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tv   Erin Burnett Out Front  CNN  March 2, 2015 4:00pm-5:01pm PST

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ng of the united states congress. he will respond to what we just heard from the president's national security adviser susan rice. for me that's it right now. erin burnett "outfront" starts right now. "outfront" tonight, breaking news. the obama administration warning not to like secret information in the speech to congress tomorrow. our guests are "outfront." and cnn has obtained e-mails written by jihadi john. he talks about marriage finding a job and even thoughts of suicide. plus -- [ gunfire ] [ screaming ] >> oh my god! >> [ bleep ]. >> we have new video of a police shooting and killing a man during a violent arrest. "outfront" tonight, the eyewitness who caught all of this on tape. let's go "outfront."
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and good evening to all. i'm erin burnett. "outfront" tonight, the breaking news a stern warning for john kerry. the secretary of state warning that israel could divulge classified information with the nuclear negotiations with iran. >> i want to say clearly that doing so would make it more difficult to reach the goal that israel and others say they share. in order to get a good deal. >> president obama is also speaking out tonight, calling the proposed deal with iran the best hope of keeping that nation of getting a nuclear bomb. >> and we've got a way of verifying that. there is no other steps we can take that would give us such assurance that they don't have a nuclear weapon. >> now, in a warmup to his speech before congress tomorrow the prime minister of israel benjamin netanyahu, said a
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nuclear deal with iran would threaten the very survival of israel. >> iran enveloped the entire world with its tenicles of terror. this is what iran is doing now without nuclear weapons. imagine what iran would do with nuclear weapons. and this same iran vows to annihilate israel. >> many will not attend netanyahu's speech tomorrow which is expected to be much more critical of the nuclear deal. michelles could michelle kosinski is "outfront" at the white house. >> reporter: what we're hearing today is very very much a strong prebuttal to this speech by netanyahu before congress tomorrow. the president is laying out what this deal would entail. remember, this is in
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anticipation of netanyahu possibly laying out some very private information there. something, by the way, that the white house said if israel does that continues to like secret information, then that would be a betrayal of the trust between allies. the president said that a good deal would be a long-term deal. at least ten years of iran stopping and rolling back parts of it is nuclear program. there would be intrusive and frequent inspections. stopping the enrichment of uranium and plutonium and its key locations. he did acknowledge that this is difficult, that there has been progress but there's no guarantee that iran is going to agree to this. we just heard national security adviser susan rice spell this out. that if iran does not agree to these very stringent demands, that would further isolate them and there would be more costs in terms of more sanctions. but israel may have other plans in terms of a response to this.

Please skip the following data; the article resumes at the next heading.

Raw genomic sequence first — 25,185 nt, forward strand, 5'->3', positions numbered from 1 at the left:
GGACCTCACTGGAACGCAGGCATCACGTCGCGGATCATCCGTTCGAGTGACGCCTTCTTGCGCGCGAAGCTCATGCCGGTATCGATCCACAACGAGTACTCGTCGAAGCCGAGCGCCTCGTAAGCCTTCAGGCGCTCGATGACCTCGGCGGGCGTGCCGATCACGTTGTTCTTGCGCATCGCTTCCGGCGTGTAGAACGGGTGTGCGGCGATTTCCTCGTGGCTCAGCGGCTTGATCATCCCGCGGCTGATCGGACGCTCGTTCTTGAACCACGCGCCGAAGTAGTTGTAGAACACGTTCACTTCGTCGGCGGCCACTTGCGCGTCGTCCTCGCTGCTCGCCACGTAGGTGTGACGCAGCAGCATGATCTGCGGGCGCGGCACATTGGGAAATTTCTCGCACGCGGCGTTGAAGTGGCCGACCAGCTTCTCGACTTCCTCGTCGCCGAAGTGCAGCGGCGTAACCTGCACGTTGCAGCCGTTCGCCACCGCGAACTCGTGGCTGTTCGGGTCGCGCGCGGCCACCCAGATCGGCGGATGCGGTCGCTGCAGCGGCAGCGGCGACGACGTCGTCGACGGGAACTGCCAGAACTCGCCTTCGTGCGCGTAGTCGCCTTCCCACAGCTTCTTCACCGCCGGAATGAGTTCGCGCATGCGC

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erin? >> certainly could. military ones. michelle kosinski, thank you very much. we should note that during the interim deal we've been facing over the past 18 months iran has not allowed full inspector access perhaps a foreboding what would happen with a full deal. john kerry speaking from switzerland where he's meeting to finalize these serious problems. jim sciutto is "outfront" from the talks. >> my speech is not intended to show any disrespect to president obama. >> reporter: the acrimony between the u.s. and israel in washington -- >> i have a moral obligation to speak up in the face of these dangers. >> reporter: -- so far having no impact on the nuclear talks between the u.s. and iran in switzerland. secretary of state john kerry and iranian counterpart zarif meeting several times to talk about the decades long dispute over eastern's nuclear program with kerry well aware of
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israel's concerns. >> any deal that we would possibly agree to would make the international community and especially israel safer than it is today. that's our standard. >> reporter: so what does a deal look like? obama administration officials say a deal is to limit an ability to build a nuclear bomb by extending the time it needs to breakout to one year. this while allowing iran to maintain a civilian nuclear program for power generation and medical research. opponents, including prime minister netanyahu and some u.s. lawmakers say the only way to prevent iran from getting a nuclear weapon is to end iran's nuclear program altogether particularly in light of iran's in the past cheating. iran has not revealed information on past efforts to research weaponization. >> we have asked questions and the questions are clear so they can answer. >> reporter: the trouble is iran says it will never give up